Chapter 21

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There are a lot of little talents that a person needs in order to be successful in the physical world, and one of them is a clear speaking voice. If a person can't perform clear native speech (that would be English in the US), he will be handicapped. People who speak well get more respect.

Consequently, part of the education of children should be practice in vocal skills. It seems that a system for doing this may be an opportunity for kids who need extra practice and also an opportunity for benevolent volunteers.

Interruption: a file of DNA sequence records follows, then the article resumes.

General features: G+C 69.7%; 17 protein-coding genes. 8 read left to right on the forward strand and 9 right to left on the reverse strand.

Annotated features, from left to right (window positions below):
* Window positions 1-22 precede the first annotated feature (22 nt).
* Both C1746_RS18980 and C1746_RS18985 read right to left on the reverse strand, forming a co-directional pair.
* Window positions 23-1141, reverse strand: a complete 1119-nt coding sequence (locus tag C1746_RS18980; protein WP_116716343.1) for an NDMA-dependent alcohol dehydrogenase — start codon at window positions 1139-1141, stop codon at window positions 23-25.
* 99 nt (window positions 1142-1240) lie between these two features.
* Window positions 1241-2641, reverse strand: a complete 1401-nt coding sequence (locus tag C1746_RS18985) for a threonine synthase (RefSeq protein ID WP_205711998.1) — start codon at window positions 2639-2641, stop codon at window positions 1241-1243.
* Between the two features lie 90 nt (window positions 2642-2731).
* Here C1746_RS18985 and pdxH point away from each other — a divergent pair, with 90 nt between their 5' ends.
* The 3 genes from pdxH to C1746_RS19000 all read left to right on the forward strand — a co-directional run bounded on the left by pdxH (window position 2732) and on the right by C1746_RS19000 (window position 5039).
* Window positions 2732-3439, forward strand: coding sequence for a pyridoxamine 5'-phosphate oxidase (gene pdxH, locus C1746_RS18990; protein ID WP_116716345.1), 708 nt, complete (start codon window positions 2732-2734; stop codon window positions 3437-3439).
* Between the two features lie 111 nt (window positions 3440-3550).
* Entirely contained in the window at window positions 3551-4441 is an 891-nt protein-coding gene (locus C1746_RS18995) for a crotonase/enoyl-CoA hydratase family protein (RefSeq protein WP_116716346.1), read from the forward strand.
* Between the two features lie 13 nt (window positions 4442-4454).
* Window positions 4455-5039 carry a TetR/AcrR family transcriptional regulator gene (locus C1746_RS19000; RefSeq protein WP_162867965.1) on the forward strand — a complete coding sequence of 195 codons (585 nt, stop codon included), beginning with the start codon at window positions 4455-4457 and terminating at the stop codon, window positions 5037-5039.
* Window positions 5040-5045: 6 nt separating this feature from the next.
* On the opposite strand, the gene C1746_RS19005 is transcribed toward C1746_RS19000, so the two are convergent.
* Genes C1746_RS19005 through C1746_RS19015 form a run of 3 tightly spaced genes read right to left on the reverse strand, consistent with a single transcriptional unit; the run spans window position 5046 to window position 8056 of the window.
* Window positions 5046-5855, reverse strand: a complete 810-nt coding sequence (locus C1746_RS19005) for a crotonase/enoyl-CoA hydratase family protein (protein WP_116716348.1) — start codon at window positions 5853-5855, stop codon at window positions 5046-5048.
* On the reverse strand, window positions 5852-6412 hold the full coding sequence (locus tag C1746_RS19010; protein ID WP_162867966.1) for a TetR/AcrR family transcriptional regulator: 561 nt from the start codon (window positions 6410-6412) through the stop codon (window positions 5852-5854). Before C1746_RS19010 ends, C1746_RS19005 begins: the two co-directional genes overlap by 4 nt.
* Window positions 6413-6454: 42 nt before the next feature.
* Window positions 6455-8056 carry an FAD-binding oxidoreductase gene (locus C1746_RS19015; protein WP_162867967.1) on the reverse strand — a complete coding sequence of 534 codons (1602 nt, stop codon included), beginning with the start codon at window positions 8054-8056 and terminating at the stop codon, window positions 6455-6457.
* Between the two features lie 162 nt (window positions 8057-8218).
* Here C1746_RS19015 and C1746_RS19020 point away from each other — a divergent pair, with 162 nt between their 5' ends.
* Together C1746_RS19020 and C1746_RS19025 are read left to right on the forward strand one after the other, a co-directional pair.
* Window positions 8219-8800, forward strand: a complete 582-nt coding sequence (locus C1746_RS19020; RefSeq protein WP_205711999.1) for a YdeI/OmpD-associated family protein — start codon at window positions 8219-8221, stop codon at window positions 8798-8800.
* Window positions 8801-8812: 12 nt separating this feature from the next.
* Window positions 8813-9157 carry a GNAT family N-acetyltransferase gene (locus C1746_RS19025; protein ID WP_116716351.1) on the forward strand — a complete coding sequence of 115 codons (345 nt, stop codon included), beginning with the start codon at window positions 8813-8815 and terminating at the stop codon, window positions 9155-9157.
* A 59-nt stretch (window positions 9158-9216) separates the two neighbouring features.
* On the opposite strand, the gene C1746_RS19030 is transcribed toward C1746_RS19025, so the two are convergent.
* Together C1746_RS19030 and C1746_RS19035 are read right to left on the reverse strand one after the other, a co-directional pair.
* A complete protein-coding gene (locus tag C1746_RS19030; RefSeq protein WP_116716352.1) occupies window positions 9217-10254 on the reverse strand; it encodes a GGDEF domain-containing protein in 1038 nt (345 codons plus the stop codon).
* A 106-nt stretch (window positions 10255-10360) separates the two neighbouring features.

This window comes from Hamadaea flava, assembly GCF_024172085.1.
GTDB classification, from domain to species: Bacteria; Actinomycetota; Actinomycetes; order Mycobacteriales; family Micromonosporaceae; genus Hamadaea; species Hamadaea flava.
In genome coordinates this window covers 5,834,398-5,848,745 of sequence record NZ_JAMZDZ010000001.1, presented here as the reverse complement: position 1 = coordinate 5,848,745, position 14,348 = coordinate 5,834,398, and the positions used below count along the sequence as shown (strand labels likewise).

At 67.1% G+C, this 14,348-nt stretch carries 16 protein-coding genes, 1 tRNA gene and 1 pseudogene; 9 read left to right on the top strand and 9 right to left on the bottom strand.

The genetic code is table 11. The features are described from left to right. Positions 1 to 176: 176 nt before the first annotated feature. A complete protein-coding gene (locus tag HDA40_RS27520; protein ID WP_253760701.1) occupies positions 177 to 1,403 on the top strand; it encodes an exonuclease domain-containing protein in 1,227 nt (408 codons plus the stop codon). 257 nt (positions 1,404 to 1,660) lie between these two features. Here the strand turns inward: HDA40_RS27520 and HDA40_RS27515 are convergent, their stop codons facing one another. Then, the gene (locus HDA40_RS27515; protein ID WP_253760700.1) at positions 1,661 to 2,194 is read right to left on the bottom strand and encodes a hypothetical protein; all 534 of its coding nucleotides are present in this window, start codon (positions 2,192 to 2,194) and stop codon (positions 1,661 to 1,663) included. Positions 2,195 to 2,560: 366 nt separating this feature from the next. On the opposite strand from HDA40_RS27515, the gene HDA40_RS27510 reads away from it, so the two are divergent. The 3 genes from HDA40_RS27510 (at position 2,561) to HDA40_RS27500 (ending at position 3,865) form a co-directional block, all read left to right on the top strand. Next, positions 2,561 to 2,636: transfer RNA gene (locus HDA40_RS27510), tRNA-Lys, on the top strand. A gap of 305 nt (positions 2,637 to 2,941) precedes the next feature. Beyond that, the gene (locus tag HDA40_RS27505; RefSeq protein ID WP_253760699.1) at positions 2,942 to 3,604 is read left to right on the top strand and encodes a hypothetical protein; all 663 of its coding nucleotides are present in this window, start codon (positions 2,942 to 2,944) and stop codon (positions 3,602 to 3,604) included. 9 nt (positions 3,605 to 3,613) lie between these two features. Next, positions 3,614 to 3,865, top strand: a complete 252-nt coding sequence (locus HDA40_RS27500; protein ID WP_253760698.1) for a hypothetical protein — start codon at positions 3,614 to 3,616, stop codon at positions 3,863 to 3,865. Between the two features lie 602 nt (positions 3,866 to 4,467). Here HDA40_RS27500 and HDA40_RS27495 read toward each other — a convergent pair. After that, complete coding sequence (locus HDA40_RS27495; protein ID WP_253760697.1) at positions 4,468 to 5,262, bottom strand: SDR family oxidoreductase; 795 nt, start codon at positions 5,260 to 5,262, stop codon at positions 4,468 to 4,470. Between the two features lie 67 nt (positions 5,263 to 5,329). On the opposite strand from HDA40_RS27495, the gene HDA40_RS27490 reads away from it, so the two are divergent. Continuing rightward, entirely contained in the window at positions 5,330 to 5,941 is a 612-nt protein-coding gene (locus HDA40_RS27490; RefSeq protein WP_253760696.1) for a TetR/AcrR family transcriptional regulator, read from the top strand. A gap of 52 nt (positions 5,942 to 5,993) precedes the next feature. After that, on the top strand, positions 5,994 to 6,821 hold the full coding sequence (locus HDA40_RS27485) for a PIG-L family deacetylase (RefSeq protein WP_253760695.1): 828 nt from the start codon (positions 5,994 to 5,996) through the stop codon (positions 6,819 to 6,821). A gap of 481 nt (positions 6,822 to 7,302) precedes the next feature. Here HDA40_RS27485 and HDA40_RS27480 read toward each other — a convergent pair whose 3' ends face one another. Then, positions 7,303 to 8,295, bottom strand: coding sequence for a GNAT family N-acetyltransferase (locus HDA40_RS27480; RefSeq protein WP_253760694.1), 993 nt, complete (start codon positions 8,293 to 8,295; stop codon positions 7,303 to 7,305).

Try this: An organization or club or some kind of management structure sets up half-hour sessions between the kid and the benefactor. Maybe two or three times a week. During the session, it's the kid's job to read aloud from one of the books that the kids are supposed to be reading at whatever grade level he's at. The kid, of course, gets gentle suggestions on how to get better at the quality of his speech.

There may be a bribery angle here, too. Suppose there's a jar somewhere where the kid does the reading, and every week the benefactor stuffs a fiver into the jar. Suppose the program runs 20 weeks, and at the end of 20 weeks the kid gets handed his 100 bucks. So there's a savings experience happening too.